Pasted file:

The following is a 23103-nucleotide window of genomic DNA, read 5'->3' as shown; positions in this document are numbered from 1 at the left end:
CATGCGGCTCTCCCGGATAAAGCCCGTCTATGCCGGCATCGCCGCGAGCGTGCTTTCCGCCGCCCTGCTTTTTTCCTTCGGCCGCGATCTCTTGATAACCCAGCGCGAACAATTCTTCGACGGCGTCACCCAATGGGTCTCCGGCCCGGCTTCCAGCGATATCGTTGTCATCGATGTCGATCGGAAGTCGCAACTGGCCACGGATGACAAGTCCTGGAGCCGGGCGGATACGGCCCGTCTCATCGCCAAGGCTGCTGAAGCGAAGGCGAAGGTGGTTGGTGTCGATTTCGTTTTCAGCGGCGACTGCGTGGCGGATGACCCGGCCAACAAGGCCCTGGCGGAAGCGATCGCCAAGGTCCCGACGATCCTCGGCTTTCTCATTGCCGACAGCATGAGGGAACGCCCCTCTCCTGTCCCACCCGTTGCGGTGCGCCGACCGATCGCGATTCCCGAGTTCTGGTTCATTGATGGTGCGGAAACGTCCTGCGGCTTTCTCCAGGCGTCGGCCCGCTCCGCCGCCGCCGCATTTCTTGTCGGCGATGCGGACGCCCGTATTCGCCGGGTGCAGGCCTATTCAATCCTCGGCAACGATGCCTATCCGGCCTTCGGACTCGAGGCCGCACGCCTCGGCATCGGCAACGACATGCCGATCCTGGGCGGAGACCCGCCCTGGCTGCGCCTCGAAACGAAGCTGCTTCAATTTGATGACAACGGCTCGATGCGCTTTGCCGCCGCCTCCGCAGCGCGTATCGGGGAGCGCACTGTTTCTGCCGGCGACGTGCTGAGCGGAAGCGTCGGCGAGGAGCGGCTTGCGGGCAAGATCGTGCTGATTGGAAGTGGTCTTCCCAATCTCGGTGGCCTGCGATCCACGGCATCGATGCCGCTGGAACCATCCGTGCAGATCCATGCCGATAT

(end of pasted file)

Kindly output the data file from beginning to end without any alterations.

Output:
The following is a 23103-nucleotide window of genomic DNA, read 5'->3' as shown; positions in this document are numbered from 1 at the left end:
CATGCGGCTCTCCCGGATAAAGCCCGTCTATGCCGGCATCGCCGCGAGCGTGCTTTCCGCCGCCCTGCTTTTTTCCTTCGGCCGCGATCTCTTGATAACCCAGCGCGAACAATTCTTCGACGGCGTCACCCAATGGGTCTCCGGCCCGGCTTCCAGCGATATCGTTGTCATCGATGTCGATCGGAAGTCGCAACTGGCCACGGATGACAAGTCCTGGAGCCGGGCGGATACGGCCCGTCTCATCGCCAAGGCTGCTGAAGCGAAGGCGAAGGTGGTTGGTGTCGATTTCGTTTTCAGCGGCGACTGCGTGGCGGATGACCCGGCCAACAAGGCCCTGGCGGAAGCGATCGCCAAGGTCCCGACGATCCTCGGCTTTCTCATTGCCGACAGCATGAGGGAACGCCCCTCTCCTGTCCCACCCGTTGCGGTGCGCCGACCGATCGCGATTCCCGAGTTCTGGTTCATTGATGGTGCGGAAACGTCCTGCGGCTTTCTCCAGGCGTCGGCCCGCTCCGCCGCCGCCGCATTTCTTGTCGGCGATGCGGACGCCCGTATTCGCCGGGTGCAGGCCTATTCAATCCTCGGCAACGATGCCTATCCGGCCTTCGGACTCGAGGCCGCACGCCTCGGCATCGGCAACGACATGCCGATCCTGGGCGGAGACCCGCCCTGGCTGCGCCTCGAAACGAAGCTGCTTCAATTTGATGACAACGGCTCGATGCGCTTTGCCGCCGCCTCCGCAGCGCGTATCGGGGAGCGCACTGTTTCTGCCGGCGACGTGCTGAGCGGAAGCGTCGGCGAGGAGCGGCTTGCGGGCAAGATCGTGCTGATTGGAAGTGGTCTTCCCAATCTCGGTGGCCTGCGATCCACGGCATCGATGCCGCTGGAACCATCCGTGCAGATCCATGCCGATAT